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The art of the possiblePolitics and governance in modern British history, 18851997: Essays in memory of Duncan Tanner$
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Chris Williams and Andrew Edwards

Print publication date: 2015

Print ISBN-13: 9780719090714

Published to Manchester Scholarship Online: January 2016

DOI: 10.7228/manchester/9780719090714.001.0001

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Public and private languages of ‘class’ in the Luton by-election of 1963

Public and private languages of ‘class’ in the Luton by-election of 1963

(p.188) 9 Public and private languages of ‘class’ in the Luton by-election of 1963
The art of the possible

Jon Lawrence

Manchester University Press

Labour gained the marginal seat of Luton at a by-election on 7 November 1963. It was seen as an important sign that Labour could still win in the prosperous, expanding seats of southern England, and that so-called ‘affluent workers’ were not necessarily Conservative in their politics or ‘bourgeois’ in their tastes. This was good news for sociologists John Goldthorpe and David Lockwood, since they had recently begun researching the attitudes of Luton workers in order to find empirical evidence to support their trenchant critique of the so-called ‘embourgeoisement’ thesis. This essay uses newly-created digitised interview transcripts from the Luton ‘Affluent Worker’ study. Respondents were quizzed about their social attitudes, about their perception of class and class differences, and also about their political attitudes and allegiances. The essay will compare the language of these Luton workers with the formal political languages used by all parties during the 1963 by-election. For this purpose extensive use will be made of the Luton local press and surviving political propaganda from the campaign. A case study in the relationship between ‘formal’ and ‘informal’ political languages is used to draw conclusions about the nature of political culture and partisanship in a classic ‘affluent’ industrial community.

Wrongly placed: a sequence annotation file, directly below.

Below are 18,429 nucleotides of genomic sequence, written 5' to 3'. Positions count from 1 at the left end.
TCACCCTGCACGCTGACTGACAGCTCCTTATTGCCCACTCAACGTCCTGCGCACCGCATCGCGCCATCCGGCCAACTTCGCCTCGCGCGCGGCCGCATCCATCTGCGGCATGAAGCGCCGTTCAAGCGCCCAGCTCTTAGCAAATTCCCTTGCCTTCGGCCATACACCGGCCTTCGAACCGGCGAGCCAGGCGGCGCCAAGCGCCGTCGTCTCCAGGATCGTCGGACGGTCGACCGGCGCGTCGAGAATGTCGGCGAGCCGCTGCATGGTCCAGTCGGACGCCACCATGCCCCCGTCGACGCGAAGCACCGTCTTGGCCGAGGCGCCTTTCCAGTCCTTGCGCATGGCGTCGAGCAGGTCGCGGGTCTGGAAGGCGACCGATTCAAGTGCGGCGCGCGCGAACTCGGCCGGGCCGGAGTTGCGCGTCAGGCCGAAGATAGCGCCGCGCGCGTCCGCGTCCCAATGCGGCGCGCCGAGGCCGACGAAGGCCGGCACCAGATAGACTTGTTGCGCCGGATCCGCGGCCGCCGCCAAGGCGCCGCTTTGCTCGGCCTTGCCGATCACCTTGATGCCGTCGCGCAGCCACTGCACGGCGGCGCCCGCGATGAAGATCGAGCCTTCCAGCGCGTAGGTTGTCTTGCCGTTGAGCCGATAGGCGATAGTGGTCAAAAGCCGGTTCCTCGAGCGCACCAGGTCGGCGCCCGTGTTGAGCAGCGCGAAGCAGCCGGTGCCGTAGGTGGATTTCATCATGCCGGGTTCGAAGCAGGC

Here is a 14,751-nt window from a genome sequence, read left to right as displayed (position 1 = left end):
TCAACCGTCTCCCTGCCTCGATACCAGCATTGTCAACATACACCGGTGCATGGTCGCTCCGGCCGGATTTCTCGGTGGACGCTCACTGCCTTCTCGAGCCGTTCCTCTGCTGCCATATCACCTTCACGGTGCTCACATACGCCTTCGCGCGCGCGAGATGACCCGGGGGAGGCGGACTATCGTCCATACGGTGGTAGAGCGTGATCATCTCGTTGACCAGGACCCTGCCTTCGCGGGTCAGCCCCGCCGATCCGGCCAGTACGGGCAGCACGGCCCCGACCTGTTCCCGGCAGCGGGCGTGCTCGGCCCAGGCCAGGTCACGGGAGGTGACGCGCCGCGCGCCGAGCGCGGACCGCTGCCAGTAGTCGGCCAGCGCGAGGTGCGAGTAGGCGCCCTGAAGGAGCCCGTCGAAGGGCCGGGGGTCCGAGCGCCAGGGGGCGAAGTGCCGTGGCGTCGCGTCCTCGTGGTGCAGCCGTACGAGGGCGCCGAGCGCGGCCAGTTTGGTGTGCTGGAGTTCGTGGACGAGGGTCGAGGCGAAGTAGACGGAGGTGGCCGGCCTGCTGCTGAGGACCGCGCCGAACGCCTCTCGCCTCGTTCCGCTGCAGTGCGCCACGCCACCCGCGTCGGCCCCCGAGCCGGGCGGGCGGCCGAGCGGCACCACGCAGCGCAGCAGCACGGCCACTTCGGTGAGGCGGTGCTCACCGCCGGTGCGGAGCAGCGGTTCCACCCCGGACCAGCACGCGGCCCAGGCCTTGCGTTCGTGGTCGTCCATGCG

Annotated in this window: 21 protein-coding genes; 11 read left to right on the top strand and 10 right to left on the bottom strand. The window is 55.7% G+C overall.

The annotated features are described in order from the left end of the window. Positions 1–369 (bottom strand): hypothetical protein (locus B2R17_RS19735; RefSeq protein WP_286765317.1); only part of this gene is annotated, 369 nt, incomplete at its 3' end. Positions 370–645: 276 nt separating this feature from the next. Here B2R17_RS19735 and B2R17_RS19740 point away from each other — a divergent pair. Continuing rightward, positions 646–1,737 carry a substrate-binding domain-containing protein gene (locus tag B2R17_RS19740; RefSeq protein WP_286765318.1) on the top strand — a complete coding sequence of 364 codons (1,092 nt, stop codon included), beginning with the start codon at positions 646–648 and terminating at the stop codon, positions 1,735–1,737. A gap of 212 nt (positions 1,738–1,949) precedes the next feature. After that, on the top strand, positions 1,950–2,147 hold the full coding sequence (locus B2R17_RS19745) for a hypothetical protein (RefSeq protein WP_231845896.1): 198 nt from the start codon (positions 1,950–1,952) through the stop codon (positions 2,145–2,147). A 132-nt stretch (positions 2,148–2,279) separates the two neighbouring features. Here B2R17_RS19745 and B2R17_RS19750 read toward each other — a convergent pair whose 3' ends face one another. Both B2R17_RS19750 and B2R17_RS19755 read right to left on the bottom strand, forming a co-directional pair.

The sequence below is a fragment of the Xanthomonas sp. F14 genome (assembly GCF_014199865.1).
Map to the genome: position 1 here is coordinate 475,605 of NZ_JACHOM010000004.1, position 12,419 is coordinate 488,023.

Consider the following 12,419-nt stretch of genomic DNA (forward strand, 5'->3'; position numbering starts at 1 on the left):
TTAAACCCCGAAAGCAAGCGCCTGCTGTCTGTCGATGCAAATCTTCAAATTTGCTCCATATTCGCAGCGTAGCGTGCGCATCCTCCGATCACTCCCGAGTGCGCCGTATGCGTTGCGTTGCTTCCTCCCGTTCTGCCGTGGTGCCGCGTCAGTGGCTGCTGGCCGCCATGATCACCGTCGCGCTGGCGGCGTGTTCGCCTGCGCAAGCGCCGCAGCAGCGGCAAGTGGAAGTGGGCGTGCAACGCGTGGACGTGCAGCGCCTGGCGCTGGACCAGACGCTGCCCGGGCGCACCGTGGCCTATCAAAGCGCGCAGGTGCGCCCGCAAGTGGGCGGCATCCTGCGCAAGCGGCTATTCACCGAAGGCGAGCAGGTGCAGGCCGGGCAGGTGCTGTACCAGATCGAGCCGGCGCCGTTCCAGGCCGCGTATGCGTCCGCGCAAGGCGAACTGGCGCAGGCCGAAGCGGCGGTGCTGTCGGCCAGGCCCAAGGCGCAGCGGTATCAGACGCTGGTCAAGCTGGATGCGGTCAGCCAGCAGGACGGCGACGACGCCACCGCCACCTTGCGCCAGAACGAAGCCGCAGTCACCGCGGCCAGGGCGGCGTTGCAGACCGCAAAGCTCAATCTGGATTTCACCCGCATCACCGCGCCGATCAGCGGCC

Keywords:   Sociology, Luton, By-election, Language of class, Embourgeoisement, Affluent workers

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